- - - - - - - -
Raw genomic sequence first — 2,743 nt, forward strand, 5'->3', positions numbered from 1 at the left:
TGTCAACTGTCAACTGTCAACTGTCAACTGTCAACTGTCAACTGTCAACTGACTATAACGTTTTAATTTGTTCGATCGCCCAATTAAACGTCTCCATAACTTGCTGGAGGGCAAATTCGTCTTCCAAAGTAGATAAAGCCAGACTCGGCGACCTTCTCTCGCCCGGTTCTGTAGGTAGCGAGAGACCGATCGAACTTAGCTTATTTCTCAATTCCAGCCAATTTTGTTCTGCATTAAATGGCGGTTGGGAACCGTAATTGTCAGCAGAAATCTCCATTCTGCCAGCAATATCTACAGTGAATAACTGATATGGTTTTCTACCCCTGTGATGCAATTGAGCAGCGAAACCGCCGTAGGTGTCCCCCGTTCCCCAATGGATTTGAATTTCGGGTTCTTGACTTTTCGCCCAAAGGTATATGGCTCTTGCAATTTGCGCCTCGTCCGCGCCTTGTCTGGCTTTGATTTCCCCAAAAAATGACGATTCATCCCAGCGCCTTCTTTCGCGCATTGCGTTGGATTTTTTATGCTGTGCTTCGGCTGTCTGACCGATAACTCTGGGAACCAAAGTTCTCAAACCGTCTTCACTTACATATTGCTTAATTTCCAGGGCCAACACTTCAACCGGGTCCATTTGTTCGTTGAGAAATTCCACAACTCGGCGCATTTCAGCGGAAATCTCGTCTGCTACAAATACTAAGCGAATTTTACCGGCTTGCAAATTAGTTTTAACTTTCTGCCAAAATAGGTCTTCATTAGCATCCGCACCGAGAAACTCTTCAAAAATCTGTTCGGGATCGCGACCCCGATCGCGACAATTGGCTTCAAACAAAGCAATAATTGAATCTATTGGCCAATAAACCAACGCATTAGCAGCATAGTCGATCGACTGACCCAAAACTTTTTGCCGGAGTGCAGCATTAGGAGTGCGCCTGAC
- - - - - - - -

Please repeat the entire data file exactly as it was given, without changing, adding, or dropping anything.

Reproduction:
Raw genomic sequence first — 2,743 nt, forward strand, 5'->3', positions numbered from 1 at the left:
TGTCAACTGTCAACTGTCAACTGTCAACTGTCAACTGTCAACTGTCAACTGACTATAACGTTTTAATTTGTTCGATCGCCCAATTAAACGTCTCCATAACTTGCTGGAGGGCAAATTCGTCTTCCAAAGTAGATAAAGCCAGACTCGGCGACCTTCTCTCGCCCGGTTCTGTAGGTAGCGAGAGACCGATCGAACTTAGCTTATTTCTCAATTCCAGCCAATTTTGTTCTGCATTAAATGGCGGTTGGGAACCGTAATTGTCAGCAGAAATCTCCATTCTGCCAGCAATATCTACAGTGAATAACTGATATGGTTTTCTACCCCTGTGATGCAATTGAGCAGCGAAACCGCCGTAGGTGTCCCCCGTTCCCCAATGGATTTGAATTTCGGGTTCTTGACTTTTCGCCCAAAGGTATATGGCTCTTGCAATTTGCGCCTCGTCCGCGCCTTGTCTGGCTTTGATTTCCCCAAAAAATGACGATTCATCCCAGCGCCTTCTTTCGCGCATTGCGTTGGATTTTTTATGCTGTGCTTCGGCTGTCTGACCGATAACTCTGGGAACCAAAGTTCTCAAACCGTCTTCACTTACATATTGCTTAATTTCCAGGGCCAACACTTCAACCGGGTCCATTTGTTCGTTGAGAAATTCCACAACTCGGCGCATTTCAGCGGAAATCTCGTCTGCTACAAATACTAAGCGAATTTTACCGGCTTGCAAATTAGTTTTAACTTTCTGCCAAAATAGGTCTTCATTAGCATCCGCACCGAGAAACTCTTCAAAAATCTGTTCGGGATCGCGACCCCGATCGCGACAATTGGCTTCAAACAAAGCAATAATTGAATCTATTGGCCAATAAACCAACGCATTAGCAGCATAGTCGATCGACTGACCCAAAACTTTTTGCCGGAGTGCAGCATTAGGAGTGCGCCTGAC